Monterey County California Genealogy and History

Monterey County: Biographies



Frank E. Hook

Submitted by Amy E. Armstrong

Frank E. Hook
A fair degree of success, represented by the acquisition of a ranch in Monterey county, has rewarded the exertions and wise judgment of Frank E. Hook, an influential rancher, owning and operating a tract in the vicinity of Gonzales. It was his good fortune to come to California in boyhood and to grow to manhood in the midst of the scenes not far distant from his present sphere of activity; hence he was enabled to study the soil, climate and environment before taking upon himself the responsibilities of an independent worker. Fortified by habits of industry, integrity and perseverance, he started out to make his own way in agricultural affairs, and since then he has won a position among the large ranchers of his district.

After his father came to the New World, Thomas Garside was brought face to face with the serious side of life, and when he found employment hard to obtain in England he determined to follow his father to the United States, making the voyage in 1843. Landing in New York, he immediately sought work there ans in Buffalo, but meeting with no success in either place he went to Canada and was abundantly rewarded, those with a knowledge of the carpenter's trade being in great demand. On receiving word from his father, then in Cincinnati, that there was plenty of employment to be had in that city, he set out with a companion in February 1844, to walk from Thurle, Canada, to Pittsburg, Pa., the snow at the time being over a foot deep. After a long and wearisome journey father and son were finally reunited and for a time they worked together in Cincinnati, finally, however, going to Iowa, where was the father's ambition to prepare a comfortable home for his family. Instead he succumbed to the exposure and hardships which he had endured, alone and among strangers except for the presence of his son Thomas.

Born in Wisconsin in 1865. Frank E. Hook was a boy of nine years when he accompanied his parents to California and settled in Santa Cruz county, where he received a common school education. At the age of nineteen years he started out to earn his own way and secured employment as a farm hand near Gonzales. In this way he continued to earn wages until 1887, when he began to farm for himself, renting a part of the Gonzales and Windsor ranches. For nine years he cultivated the soil of the Windsor ranch. With the proceeds of his labor he invested in land of his own. During 1902 he bought hundred and thirty acres where he now lives. Previous to this he had taken up one hundred and sixty acres of government land and had purchased three hundred and twenty acres from his mother. In addition he acquired one hundred and sixty acres by purchase from Lee James, and more recently he bought from Bert Faler a tract of ninety acres. Altogether his landed possessions aggregate eleven hundred and sixty acres, a considerable part of which is under cultivation to barley. Beans also are raised in large quantities. The pastures furnish grass for his cattle and horses. Berries of various kinds are raised on the ranch, and oranges, too, are to be found there, the small grove proving what may be accomplished with citrus fruits in this locality. While the climate is not so well adapted to oranges as other parts of the state, the flavor of the product is of unusual sweetness and delicacy.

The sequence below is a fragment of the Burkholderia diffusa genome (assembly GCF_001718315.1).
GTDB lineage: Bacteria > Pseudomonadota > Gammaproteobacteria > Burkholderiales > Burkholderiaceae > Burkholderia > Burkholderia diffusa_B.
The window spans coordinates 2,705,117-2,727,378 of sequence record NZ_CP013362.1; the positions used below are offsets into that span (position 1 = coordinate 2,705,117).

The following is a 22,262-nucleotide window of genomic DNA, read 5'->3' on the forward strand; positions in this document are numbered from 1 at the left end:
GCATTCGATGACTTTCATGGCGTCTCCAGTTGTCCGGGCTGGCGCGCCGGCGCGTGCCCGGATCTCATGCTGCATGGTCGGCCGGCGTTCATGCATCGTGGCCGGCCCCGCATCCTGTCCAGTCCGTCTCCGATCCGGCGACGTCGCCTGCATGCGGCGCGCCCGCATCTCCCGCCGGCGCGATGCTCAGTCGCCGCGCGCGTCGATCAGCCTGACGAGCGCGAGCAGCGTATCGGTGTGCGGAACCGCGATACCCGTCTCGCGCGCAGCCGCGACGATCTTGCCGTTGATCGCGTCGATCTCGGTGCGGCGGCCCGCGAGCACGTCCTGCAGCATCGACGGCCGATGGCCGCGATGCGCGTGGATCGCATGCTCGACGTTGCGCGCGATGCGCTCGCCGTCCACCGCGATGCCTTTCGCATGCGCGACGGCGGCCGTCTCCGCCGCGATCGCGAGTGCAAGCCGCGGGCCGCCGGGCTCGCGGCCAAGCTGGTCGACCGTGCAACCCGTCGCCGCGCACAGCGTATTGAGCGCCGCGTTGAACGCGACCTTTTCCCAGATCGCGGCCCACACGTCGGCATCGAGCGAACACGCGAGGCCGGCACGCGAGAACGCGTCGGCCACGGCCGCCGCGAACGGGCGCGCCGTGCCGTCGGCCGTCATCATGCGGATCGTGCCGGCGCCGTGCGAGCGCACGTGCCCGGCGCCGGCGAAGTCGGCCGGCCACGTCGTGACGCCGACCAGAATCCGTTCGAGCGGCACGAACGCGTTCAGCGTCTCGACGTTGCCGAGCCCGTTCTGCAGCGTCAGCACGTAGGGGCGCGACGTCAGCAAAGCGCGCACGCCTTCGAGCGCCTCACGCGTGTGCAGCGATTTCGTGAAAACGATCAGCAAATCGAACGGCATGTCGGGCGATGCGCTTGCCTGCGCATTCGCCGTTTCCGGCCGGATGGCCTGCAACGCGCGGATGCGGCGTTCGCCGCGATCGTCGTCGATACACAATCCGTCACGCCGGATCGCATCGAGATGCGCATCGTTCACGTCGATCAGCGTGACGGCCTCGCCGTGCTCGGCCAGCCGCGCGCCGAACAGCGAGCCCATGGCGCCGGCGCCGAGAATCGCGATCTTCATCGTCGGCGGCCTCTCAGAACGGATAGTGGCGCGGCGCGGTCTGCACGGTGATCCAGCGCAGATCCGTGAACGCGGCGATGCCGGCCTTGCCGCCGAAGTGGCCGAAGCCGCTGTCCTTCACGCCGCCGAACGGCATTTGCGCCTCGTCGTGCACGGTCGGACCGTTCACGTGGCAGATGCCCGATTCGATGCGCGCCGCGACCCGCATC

The marriage of Mr. Hook united him with Miss Mary Allen of Gonzales, and by that union five children were born, namely: Myrtle, Frances, Frank, Thomas and Elizabeth. It has been the aim of the parents to give the children the best advantages their means render possible, and with that object in view they are training them carefully at home and giving them the opportunity to attend the neighboring schools. The family enjoys the esteem of acquaintances throughout Monterey county.

Source: HISTORY AND BIOGRAPHICAL RECORD OF MONTEREY & SAN BENITO COUNTIES AND HISTORY OF THE STATE OF CALIFORNIA by J.M. Guinn, A.M. Volume II, (Historic Record Co., Los Angeles, Cal.) 1910. pp. 626.